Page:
Andy Murray boosted by competitive Wimbledon practice with Novak Djokovic

Andy Murray boosted by competitive Wimbledon practice with Novak Djokovic

A practice session with his old foe Novak Djokovic showed Andy Murray how far he has come as he prepares for another tilt at Wimbledon.

Ten years after he beat the Serbian to win his first title at the All England Club, Murray took on Djokovic in a training set on Court 14, with many of the army of people putting the final touches to preparations for the tournament crowding round for a glimpse.

The last time Murray remembers practising with his former junior rival before a grand slam was a miserable session at the Australian Open back in 2019, a day before he tearfully laid bare the extent of his hip problems.

This was a very different occasion, and the Scot said: “I did well in the practice. Where I am today in comparison to where I was then is night and day, just from a mental perspective, my enjoyment of the game, and how I’m still able to compete with those guys.

Andy Murray and Novak Djokovic practise at Wimbledon
Andy Murray and Novak Djokovic practise at Wimbledon (John Walton/PA)

“I didn’t feel like I could really back then. I’m happy to be in that position still. I really enjoyed it. We used to practise together quite a lot actually. It was nice to be back on the court with him again.”

Murray is not yet back at the stage where he could be considered one of the likely challengers to Djokovic for the title.

Despite winning successive events on the second-tier Challenger Tour in Surbiton and Nottingham, he missed out on a seeding for Wimbledon and will go in ranked 39.

He has not been beyond the third round at a grand slam since 2017 but chose to skip the French Open and prioritise grass-court preparations knowing that, if he is going to make the latter stages of a major event again, this is by far the most likely venue.

“I feel good,” he said. “I’ve obviously played lots of matches. Physically I’ve been feeling good. I’m ready to go.

“I want to go out there and perform at a level that I’m happy with. I do feel like I’m in a really, really good position to do that. I have the experience at this tournament. There’s only one player in the draw that has more experience of playing here than me, which is Novak.

Andy Murray, left, with the trophy and Novak Djokovic with the runner-up's plate after the 2013 Wimbledon final
Andy Murray, left, beat Novak Djokovic in the 2013 Wimbledon final (Jonathan Brady/PA)

“I certainly will be one of the only players that’s won against him here (he is the only one), as well. I need to use that to my advantage and use my experience to my advantage and take confidence from that.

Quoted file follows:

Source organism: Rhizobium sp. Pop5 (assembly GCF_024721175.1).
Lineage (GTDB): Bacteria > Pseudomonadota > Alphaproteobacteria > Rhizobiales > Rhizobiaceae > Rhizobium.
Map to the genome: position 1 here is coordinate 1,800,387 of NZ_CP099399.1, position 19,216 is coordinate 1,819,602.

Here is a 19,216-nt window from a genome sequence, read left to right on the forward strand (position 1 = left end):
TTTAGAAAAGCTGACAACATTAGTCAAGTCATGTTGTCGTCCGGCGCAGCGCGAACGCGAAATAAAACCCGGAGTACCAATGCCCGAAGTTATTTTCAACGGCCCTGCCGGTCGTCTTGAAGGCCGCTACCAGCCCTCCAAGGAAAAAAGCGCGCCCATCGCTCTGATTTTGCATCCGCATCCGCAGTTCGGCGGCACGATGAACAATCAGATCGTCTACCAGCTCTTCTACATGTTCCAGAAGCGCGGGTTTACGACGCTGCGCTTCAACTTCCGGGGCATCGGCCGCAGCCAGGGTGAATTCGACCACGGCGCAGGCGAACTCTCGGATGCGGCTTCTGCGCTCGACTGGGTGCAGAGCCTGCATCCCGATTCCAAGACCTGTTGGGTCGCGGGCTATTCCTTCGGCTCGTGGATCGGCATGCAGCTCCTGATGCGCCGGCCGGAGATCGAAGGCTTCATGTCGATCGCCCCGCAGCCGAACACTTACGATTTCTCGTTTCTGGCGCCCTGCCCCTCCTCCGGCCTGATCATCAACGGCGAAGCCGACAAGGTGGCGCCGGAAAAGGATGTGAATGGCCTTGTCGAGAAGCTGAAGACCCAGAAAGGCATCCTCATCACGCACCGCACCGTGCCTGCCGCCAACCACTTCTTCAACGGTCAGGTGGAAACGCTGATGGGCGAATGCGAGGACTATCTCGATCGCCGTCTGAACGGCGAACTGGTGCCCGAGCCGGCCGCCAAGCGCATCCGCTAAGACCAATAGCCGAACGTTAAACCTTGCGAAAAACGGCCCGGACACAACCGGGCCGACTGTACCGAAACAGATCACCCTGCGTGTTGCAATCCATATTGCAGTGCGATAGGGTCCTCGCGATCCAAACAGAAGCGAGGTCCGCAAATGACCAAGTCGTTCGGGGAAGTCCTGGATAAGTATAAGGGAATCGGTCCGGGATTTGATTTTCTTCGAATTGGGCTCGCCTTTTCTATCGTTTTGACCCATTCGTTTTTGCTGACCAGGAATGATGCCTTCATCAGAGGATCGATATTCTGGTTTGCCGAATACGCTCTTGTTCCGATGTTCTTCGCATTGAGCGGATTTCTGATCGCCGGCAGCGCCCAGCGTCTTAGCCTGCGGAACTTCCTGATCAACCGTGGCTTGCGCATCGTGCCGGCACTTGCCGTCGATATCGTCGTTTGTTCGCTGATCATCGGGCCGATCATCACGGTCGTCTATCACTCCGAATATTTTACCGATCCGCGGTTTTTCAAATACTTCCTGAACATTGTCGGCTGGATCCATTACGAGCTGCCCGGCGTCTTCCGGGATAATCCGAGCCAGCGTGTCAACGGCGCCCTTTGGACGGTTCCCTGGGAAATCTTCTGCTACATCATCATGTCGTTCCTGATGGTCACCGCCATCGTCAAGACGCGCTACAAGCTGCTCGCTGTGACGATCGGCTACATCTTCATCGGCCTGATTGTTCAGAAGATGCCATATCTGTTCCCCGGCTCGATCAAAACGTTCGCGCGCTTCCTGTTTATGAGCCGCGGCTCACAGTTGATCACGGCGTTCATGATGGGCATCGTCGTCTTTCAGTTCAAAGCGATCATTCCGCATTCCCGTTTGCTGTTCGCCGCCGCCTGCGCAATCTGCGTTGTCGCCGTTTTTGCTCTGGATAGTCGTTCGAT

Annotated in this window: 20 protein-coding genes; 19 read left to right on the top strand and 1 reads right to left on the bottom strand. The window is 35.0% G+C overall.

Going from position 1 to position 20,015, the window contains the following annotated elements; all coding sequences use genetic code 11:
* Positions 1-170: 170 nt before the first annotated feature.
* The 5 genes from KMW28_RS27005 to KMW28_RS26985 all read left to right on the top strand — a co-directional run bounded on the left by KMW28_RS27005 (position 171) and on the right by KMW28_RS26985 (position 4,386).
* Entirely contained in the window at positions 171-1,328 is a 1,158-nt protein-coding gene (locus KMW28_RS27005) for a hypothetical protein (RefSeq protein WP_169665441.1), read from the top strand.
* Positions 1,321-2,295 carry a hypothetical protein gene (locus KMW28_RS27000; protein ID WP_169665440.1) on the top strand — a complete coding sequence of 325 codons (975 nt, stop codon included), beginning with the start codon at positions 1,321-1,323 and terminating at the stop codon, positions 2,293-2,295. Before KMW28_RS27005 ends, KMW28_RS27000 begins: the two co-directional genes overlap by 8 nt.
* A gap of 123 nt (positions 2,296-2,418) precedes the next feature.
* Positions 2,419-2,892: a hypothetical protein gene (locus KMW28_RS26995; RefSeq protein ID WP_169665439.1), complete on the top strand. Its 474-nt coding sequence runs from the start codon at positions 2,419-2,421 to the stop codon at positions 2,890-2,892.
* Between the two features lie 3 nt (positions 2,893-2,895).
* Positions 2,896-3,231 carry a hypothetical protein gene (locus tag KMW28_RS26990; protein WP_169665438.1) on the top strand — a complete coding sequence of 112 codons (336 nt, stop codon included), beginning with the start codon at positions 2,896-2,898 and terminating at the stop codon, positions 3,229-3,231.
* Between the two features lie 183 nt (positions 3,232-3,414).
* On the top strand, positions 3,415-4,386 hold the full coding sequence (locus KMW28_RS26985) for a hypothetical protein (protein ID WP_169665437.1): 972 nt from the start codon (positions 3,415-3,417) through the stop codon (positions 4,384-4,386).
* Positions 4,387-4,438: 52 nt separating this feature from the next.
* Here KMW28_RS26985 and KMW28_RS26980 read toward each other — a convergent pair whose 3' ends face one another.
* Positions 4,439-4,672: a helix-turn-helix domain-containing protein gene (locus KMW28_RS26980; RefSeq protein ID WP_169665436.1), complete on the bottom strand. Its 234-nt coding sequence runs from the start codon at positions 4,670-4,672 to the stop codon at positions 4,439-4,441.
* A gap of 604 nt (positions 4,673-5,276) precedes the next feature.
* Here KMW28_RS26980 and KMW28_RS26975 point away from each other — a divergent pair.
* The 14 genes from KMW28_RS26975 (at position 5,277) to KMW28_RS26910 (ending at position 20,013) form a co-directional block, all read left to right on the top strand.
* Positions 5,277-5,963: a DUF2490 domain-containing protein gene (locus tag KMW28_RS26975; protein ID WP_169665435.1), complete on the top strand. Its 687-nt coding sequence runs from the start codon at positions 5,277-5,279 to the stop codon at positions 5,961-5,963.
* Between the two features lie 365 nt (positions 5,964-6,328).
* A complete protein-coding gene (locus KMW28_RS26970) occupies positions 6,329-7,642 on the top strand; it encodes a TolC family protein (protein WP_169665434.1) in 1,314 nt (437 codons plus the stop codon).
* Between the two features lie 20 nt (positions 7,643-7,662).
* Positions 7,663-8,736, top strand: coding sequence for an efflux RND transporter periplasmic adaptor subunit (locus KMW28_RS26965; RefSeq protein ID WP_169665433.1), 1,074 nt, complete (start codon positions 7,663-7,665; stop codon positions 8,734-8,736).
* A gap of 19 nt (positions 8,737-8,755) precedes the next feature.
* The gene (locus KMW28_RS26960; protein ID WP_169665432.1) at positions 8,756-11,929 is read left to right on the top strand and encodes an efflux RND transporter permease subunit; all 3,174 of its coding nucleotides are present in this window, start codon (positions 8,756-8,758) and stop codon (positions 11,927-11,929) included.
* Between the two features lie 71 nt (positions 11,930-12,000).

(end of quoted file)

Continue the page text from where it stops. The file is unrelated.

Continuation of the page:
“I do believe I’m one of the best grass-court players in the world, and I’m physically feeling really good. I prepared well, so there’s no reason why I can’t have a good tournament.”

Murray has been asked to relive his triumph of 2013 many times over the last few weeks and a bit of nostalgia will be inevitable as he prepares to play in the tournament for the 15th time.

He said: “I come here a lot during the year. Fortunately I’m a member here so I sometimes come to train or go to the gym or whatever.

“I feel very comfortable in these surroundings. I love coming to play the tournament here. When I walk out onto Centre Court to play, obviously I’m very nervous but incredibly excited to get the chance to perform here again on one of, if not the, most special court in our sport.

“I always really look forward to it. A couple days out from the tournament, I feel a bit nervous and stuff, which is always a really positive sign to me when I feel that way. Hopefully that bodes well for the event.”

Murray’s deadpan humour was on show as he was asked about playing a British player in the first round for the first time since his second title run in 2016.

Ryan Peniston
Ryan Peniston is Murray’s first-round opponent (Adam Davy/PA)

“Brilliant,” he said. “Can we start celebrating now?”

On that occasion it was Liam Broady in his way, this time 27-year-old wild card Ryan Peniston.

“I know him pretty well,” said Murray. “We’ve practised together quite a lot. He obviously likes playing on the grass courts. He’s had some good wins on the surface. Lefty, moves very well. I need to be ready for that one.”

The 36-year-old, meanwhile, gave his thoughts on the news the ATP is in talks to forge links with Saudi Arabia, while the WTA is also considering holding tournaments in the country.

Murray has previously turned down the chance to appear in exhibition events in the country and said he would not do so in the future.

“If they become major tournaments on the tour, it becomes a slightly different question, and it’s a difficult one, really, based on how the tour and the rankings and everything work, how important they are to get into other events and stuff,” he said.

“When you start missing them, you obviously get penalised for that. It’s definitely something I would have to think about. Unfortunately it’s the way that a lot of sports seem to be going now.”